Monday, January 29, 2018

High King of Heaven edited by John MacArthur

I've got to admit, the title for this book is fantastic (or conversely, annoying) because I had Be Thou My Vision playing in my head every time I opened this book. Talk about a catchy title!

High King of Heaven is basically a book on Christ. There are 23 chapters by 23 pastors and theologians, including John MacArthur. The book is organised into four parts: the person of Christ, the work of Christ, the word of Christ, and the witness of Christ, with each chapter focusing on a specific topic, such as Christ in the Old Testament, the atonement, Christ’s relationship with God the Father, etc.

According to another reviewer (Doug on Goodreads), these essays are from the sermons preached at the 2017 Shepherd’s Conference. Since I didn’t listen to the sermons, all the essays were new to me. And with 23 essays, there’s a lot of material in here. There are some good parts, like a clear explanation of the Arian heresy, and the chapter on how Jesus read the Old Testament using a literal-grammatical-historical hermeneutic.

Then there are some things don’t ring true. There’s a statement that there’s “no extra-biblical evidence that Caesar Augustus ever called for an empire-wide census” and that “there is uncertainty that Quirinius was a Roman governor in Syria as early as 6 to 2BC”, and the Joseph didn’t need to return argument as though these are facts when there are also arguments to the contrary. I feel that at the very least, they should present both sides.

There’s also a statement that “in the early Church, there was no political activism. Rather, there was preaching and prayer.” I suppose this depends on what you define as political activism, but religion was a very integral part of being a Roman citizen, which means that the early Church was making a political stand just by believing in Christ. So I don’t really agree with wording that makes it seem like early Christianity was 100% apolitical.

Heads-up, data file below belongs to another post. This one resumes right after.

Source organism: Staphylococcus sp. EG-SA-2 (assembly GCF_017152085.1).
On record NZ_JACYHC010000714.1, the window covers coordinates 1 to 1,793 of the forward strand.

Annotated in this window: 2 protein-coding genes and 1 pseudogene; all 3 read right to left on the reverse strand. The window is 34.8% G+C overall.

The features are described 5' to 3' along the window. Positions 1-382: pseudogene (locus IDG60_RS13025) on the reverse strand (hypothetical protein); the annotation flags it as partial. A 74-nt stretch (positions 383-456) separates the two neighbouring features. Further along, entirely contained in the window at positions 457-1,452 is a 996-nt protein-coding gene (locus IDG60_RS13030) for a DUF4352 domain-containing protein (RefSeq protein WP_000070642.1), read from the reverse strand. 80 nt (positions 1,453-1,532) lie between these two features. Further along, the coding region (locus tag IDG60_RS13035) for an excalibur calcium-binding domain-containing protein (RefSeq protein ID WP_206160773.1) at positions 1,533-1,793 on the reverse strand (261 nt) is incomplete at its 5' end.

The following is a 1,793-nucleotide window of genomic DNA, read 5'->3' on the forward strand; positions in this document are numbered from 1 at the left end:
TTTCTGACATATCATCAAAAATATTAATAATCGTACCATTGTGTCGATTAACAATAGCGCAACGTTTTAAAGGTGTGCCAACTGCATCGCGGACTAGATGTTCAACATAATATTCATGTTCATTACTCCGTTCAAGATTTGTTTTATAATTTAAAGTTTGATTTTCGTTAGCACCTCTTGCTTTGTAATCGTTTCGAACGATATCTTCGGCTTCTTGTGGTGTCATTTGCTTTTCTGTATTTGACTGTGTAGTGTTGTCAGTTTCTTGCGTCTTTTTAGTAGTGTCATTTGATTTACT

Most importantly, this book writes from the Calvinist viewpoint, which isn’t disclosed (it might be in the introduction but that wasn’t in my review copy). This was most obvious in the chapter of definite atonement, which completely leaves out general atonement. Unsurprisingly, this was the most unconvincing chapter to an Arminian like me.

Given the narrow theological perspective here, I wouldn’t recommend this book as the book on Christology or even an introductory book to Christology, even if you are a Calvinist because I believe it’s important for us believers to know about Christianity as a whole because people do ask about these differences. It is, however, a pretty decent book on the subject and contains some good points, so I would recommend reading it along with other books.

Disclaimer: I received a free copy of this book from the publisher via NetGalley in exchange for a free and honest review.


  1. Thank you for your insightful review, Eustacia. This isn't a book for me, but I am always on the lookout for possible books my in-laws might enjoy. I don't think this would be a good fit for them either, I'm afraid.

    1. It's heavy with theology, which doesn't really make it a good gift-giving present (unless you're giving it to a seminary student).


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